The construction of a milk processing at Kibichbich in Pokot South Sub-County for Sh28.99 million in nine months from February 2, 2021, with an end date of November 1, 2021, remains incomplete.

For Kisumu, the county government entered into two contract agreements on September 25, 2019, for the construction and completion of the administration and ablution block and construction of the milk processing plant, cooling plant, power generator house, and zero grazing unit at Sh13.15 million and Sh13.72 million respectively.

“Site inspection carried out in November 2022 and January 2023 revealed that, although the structures had been completed, the cooling plant and the administration block remained unused. The equipment procured include milking machines, cooling plants, and the administration block had not been installed and the water tower and tank were destroyed due to the poor installation,” read the report in part.

In Kisii County, Sh2.26 million of modern Kiosks and those in Nyamira town are not in use.

In Baringo County, the report reveals projects with a budget of Sh485.41 million and cumulative payments of Sh348.470 million were either stalled or complete and not in use.

Twenty health facilities valued at Sh81.86 million, the report reveals are unutilised despite being complete due to a lack of utilities, health equipment, and personnel.

The contract value was Sh3.72 million, and Sh532,880 had been paid to the contractor.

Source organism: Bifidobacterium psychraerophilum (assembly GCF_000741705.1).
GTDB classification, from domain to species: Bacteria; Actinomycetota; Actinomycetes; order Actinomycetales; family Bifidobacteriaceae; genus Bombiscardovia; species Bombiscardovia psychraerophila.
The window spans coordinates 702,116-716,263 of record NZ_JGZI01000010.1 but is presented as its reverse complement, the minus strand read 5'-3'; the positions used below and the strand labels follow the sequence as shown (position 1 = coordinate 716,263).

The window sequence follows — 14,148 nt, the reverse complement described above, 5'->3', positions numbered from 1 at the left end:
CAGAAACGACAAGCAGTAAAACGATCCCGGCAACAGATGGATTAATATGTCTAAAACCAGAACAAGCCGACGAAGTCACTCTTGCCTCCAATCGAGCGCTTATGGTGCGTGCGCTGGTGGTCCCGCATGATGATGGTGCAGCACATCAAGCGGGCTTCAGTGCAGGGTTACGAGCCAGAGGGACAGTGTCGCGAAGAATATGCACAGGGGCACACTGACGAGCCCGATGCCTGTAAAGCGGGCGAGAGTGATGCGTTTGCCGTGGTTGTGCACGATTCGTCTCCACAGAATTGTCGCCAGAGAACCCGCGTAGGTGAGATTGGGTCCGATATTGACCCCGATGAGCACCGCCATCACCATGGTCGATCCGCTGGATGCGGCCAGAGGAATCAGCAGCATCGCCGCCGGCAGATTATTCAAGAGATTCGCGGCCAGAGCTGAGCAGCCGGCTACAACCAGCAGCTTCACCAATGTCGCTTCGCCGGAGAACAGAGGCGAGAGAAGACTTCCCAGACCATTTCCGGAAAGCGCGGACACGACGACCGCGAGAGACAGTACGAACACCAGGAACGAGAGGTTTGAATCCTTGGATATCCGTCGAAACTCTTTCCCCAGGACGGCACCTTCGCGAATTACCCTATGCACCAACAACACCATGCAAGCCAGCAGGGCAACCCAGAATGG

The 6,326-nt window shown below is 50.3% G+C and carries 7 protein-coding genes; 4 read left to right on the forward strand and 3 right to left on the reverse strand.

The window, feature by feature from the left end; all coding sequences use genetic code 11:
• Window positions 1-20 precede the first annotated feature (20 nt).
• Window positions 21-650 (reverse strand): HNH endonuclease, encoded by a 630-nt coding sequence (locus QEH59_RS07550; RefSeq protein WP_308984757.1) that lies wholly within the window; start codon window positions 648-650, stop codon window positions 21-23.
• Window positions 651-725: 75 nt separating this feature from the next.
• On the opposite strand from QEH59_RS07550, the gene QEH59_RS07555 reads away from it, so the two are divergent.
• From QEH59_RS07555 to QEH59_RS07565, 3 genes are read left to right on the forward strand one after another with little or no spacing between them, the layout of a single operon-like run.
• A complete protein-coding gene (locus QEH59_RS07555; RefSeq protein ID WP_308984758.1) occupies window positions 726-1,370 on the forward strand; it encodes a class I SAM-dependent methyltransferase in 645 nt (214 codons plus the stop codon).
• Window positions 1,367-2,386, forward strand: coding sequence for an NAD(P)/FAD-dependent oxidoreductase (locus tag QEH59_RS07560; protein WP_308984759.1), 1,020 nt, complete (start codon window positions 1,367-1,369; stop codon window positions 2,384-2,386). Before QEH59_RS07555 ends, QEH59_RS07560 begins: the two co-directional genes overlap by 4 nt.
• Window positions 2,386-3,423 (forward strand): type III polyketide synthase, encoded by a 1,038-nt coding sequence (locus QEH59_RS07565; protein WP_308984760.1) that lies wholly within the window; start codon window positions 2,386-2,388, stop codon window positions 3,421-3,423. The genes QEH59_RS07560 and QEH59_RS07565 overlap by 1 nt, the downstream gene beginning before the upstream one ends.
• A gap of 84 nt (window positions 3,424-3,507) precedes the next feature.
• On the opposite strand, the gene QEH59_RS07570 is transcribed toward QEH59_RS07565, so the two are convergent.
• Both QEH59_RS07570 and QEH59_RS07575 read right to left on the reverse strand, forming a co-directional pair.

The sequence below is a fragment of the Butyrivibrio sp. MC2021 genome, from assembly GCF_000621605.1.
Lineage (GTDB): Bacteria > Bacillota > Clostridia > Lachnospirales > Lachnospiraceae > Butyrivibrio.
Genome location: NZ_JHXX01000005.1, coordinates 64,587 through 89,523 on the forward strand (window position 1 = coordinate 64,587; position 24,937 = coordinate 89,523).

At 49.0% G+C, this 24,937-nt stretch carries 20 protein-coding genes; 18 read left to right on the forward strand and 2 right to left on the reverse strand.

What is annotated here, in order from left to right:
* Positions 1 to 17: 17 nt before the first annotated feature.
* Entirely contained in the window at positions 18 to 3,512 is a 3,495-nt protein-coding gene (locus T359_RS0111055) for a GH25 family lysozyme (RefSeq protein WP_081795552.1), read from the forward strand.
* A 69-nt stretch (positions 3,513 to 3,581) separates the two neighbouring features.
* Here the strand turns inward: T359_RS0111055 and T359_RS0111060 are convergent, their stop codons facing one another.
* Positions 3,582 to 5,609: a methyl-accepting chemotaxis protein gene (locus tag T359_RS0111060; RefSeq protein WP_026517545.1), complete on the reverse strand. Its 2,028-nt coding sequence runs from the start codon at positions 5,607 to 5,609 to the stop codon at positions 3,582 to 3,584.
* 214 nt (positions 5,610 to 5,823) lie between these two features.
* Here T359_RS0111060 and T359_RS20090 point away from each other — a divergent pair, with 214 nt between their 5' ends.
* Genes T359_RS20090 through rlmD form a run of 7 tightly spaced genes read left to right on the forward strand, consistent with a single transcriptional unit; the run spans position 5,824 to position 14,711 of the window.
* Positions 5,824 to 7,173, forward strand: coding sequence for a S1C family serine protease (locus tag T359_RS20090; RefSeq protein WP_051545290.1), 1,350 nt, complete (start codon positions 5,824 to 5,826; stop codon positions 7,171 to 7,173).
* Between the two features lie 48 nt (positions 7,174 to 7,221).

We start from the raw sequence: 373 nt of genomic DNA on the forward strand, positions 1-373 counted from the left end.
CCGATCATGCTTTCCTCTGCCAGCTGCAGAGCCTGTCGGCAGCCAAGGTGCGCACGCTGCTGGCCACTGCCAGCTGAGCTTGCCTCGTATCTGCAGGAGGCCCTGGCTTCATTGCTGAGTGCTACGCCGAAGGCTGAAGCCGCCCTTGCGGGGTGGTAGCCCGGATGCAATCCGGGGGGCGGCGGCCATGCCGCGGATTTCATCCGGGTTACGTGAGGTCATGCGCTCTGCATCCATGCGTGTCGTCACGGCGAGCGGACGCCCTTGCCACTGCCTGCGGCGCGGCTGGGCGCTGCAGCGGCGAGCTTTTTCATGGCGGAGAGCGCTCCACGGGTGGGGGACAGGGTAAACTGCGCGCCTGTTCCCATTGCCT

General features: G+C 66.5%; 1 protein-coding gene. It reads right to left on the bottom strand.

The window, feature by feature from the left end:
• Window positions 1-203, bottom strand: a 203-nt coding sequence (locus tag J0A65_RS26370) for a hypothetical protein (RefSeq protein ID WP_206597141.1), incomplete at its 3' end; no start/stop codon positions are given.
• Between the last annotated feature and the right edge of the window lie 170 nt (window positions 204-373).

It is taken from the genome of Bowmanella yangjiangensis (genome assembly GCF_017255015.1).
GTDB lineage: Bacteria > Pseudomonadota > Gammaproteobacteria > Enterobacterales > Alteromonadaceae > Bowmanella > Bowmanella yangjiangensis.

In Marigat, the county government had planned to construct a youth empowerment centre at an estimated value of Sh7.49 million.

The project commenced in June 2015 but stalled after the contractor abandoned the site in 2016, having been paid Sh5.29 million.

In the rehabilitation of Kabarnet County Stadium at Sh45.29 million, the expected completion period for the project was 2018, but it stalled and was abandoned. Over Sh42.86 million had been paid to the contractor.

Sections of the perimeter wall, the report revealed had collapsed and materials carted away.

“The pit latrine and changing rooms valued at Sh2.69 million remained inhabitable. There was no evidence of civil works and gate installation despite the contractors being paid Sh16.78 million and Sh820,000 for the works respectively,” read the audit in part.

Eldama Ravine milk processing plant contract values Sh19.67 million, and Sh15.63 million had been paid.

The project commenced in 2015 but stalled in April 2017 after the contractor pulled out.

According to the report, a payment of Sh5.81 million was made to the contractor in June 2022 despite the contract expiring in November 2020.